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Wheat stripe rust
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Stripe rust, yellow rust

Puccinia striiformis Westend.

Generally throughout wheat production areas at high elevations and in the northern and southern areas of temperate regions.

Losses of 40 percent can be common with some fields totally destroyed. It is a major disease of fall seeded wheat in regions with cool nights or of spring wheat planted adjacent to infected fall seeded wheat. Severe losses result when spikes are infected.

The small yellowish uredinia appear in linear rows on the leaf. A single infection can result in a stripe the length of the leaf. Uredinia also can occur in the spike. Stunting of plants is common with severe early infections.

Infection occurs from 0 to 25 C, with free water on the leaf and may occur beneath the snow. During hot or dry periods sporulation ceases but will often restart with a return to cool moist conditions.

It was widely accepted that urediniospores were the single source of inoculum, however, a recent study by Jin et. al. proved Berberis spp. serves as an alternate host for the wheat stripe rust pathogen.  Inoculum often comes from volunteer wheat plants and dormant infections that initiate or continue sporulation when conditions become favorable. Inoculum may move from nearby fields that were sown earlier or from later maturing fields.

Free water on the leaves and temperatures of 0 to 25 C are required for spore germination. Penetration is through the stomata. The latent period may vary from 11 days with mean daily temperatures of 15 C, to perhaps 180 days with near freezing temperatures.

Hot summers and dry seasons are most threatening to stripe rust survival. Survival between crop seasons is by dormant mycelium and uredinia on infected volunteer wheat in most areas. In mountainous tropical and subtropical areas stripe rust can survive by moving up and down the mountain on seeded wheat. Infected grasses probably play no role in survival in most of the world.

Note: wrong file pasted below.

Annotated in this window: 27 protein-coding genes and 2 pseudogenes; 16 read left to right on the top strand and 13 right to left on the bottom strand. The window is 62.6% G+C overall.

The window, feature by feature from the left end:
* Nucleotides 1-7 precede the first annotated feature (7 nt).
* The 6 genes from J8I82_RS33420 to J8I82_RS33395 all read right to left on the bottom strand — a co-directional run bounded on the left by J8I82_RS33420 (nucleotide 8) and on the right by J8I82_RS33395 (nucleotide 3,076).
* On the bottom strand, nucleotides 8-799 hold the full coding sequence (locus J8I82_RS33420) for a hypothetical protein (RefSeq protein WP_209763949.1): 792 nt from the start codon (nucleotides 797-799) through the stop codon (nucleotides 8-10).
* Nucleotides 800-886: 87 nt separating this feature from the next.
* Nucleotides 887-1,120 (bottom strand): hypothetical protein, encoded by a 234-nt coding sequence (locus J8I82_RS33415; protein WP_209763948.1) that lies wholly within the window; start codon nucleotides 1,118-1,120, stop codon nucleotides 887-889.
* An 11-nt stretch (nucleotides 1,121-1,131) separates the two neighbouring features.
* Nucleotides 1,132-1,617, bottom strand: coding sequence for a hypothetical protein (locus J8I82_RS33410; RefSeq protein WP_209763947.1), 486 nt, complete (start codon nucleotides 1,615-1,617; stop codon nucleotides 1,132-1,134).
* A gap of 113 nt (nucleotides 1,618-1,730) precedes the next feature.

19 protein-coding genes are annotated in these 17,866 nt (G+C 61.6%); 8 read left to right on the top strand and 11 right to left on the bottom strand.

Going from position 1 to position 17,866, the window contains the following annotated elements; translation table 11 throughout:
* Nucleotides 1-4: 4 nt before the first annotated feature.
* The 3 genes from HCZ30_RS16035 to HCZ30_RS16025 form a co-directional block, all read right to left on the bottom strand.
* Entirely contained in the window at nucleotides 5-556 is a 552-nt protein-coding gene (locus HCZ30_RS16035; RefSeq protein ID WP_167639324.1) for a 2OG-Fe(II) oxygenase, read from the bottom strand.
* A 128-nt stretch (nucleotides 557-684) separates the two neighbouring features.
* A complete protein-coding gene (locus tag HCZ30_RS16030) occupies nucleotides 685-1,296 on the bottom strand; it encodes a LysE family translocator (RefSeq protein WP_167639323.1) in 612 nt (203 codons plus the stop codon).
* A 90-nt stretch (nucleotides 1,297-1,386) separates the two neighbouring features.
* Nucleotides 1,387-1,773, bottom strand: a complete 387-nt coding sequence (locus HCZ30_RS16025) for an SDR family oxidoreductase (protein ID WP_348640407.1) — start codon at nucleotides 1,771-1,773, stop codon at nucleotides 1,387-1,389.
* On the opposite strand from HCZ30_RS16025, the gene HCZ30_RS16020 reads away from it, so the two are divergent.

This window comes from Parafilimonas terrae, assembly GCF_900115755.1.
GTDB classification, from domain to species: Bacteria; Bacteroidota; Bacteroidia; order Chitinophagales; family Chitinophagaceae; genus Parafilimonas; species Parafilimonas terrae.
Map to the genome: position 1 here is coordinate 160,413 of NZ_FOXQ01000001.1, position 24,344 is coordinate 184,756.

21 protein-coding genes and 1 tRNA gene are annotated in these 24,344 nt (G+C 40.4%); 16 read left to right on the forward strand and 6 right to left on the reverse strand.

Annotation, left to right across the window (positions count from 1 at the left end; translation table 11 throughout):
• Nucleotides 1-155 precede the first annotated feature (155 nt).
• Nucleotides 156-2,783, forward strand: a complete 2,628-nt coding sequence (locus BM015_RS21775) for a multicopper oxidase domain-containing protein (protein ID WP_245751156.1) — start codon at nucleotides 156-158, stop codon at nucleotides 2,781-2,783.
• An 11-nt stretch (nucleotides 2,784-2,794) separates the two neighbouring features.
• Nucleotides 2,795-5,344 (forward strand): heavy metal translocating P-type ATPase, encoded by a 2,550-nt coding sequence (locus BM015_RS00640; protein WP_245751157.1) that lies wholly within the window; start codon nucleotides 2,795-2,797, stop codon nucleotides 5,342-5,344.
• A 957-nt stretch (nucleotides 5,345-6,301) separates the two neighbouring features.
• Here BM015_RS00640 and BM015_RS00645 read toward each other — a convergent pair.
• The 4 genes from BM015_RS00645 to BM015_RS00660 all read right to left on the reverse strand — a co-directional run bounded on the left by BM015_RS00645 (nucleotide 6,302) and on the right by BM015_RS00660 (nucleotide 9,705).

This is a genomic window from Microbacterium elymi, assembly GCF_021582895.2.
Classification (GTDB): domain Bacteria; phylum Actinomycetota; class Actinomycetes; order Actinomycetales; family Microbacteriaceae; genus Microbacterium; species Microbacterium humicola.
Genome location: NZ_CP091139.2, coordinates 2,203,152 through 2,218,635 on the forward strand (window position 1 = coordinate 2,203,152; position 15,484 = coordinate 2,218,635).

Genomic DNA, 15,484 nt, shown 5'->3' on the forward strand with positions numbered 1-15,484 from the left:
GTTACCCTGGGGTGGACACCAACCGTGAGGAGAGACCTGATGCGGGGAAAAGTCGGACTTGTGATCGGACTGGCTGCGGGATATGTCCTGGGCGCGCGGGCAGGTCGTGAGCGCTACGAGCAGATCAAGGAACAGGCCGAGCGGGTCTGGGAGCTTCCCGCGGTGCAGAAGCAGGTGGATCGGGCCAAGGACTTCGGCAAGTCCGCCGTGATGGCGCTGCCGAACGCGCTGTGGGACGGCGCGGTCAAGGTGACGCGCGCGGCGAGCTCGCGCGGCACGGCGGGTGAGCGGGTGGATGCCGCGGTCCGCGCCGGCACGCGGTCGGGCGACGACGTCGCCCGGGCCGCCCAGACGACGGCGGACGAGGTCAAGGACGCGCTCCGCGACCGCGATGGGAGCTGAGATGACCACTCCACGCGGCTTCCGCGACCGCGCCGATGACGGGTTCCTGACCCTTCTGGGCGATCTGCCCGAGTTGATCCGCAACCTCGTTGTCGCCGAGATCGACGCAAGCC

Windblown urediniospores are the primary method of dispersal. Stripe rust urediniospores probably are less tolerant of environmental extremes then either leaf or stem rust of wheat.
The disease was transported accidently by man into Australiain 1979, and barley stripe rust, a similar disease, into Columbia in 1975.

Primarily a disease of wheat (Triticum sp.) and a few Hordeum vulgare cultivars worldwide. In Europe and South America a separate formae specialis attacks barley.

1. The use of resistant cultivars.
2. Control of volunteer wheat and seeding dates.
3. The use of fungicide sprays.

Yr (stripe rust) resistance genes

2022 end-of-season stripe rust survey report

<JIN, href="/ARSUserFiles/50620500/Cerealrusts/Pst-life-cycle Phyto-reprint.pdf" Jin, Y., Szabo, L.J., and Carson, M.  2010.  Century-old mystery of Puccinia striiformis life history solved with the identification of Berberis as an alternate host.  Phytopathology 100:432-435.

Chen, X. M.  2005.  Epidemiology and control of stripe rust [Puccinia striiformis f. sp. tritici] on wheat.  Can. J. Plant Pathol. 27:314-337.

Robbelen, G. and Sharp, E. L., 1978. Mode of inheritance, interaction and application of genes conditioning resistance to yellow rust. Adv. Plant Breeding, 9, 88 pp.

Saari, E. E. and Prescott, J. M., 1985. World distribution in relation to economic losses. Pages 259-298, in: The Cereal Rusts Vol. II: Diseases, distribution, epidemiology and control, A. P. Roelfs and W. R. Bushnell eds., Academic Press, Orlando, Fl.

Stubbs, R. W., 1985. Stripe rust. Pages 61-101 in: The Cereal Rusts Vol. II: Diseases, distribution, epidemiology and control, A. P. Roelfs and W. R. Bushnell eds., Academic Press, Orlando, Fl. Zadoks, J. C. and Bouwman, J. J., 1985. Epidemiology in Europe. Pages 329-369 in: The Cereal Rusts Volume II: Diseases, distribution, epidemiology and control, A. P. Roelfs and W. R. Bushnell eds., Academic Press, Orlando, Fl.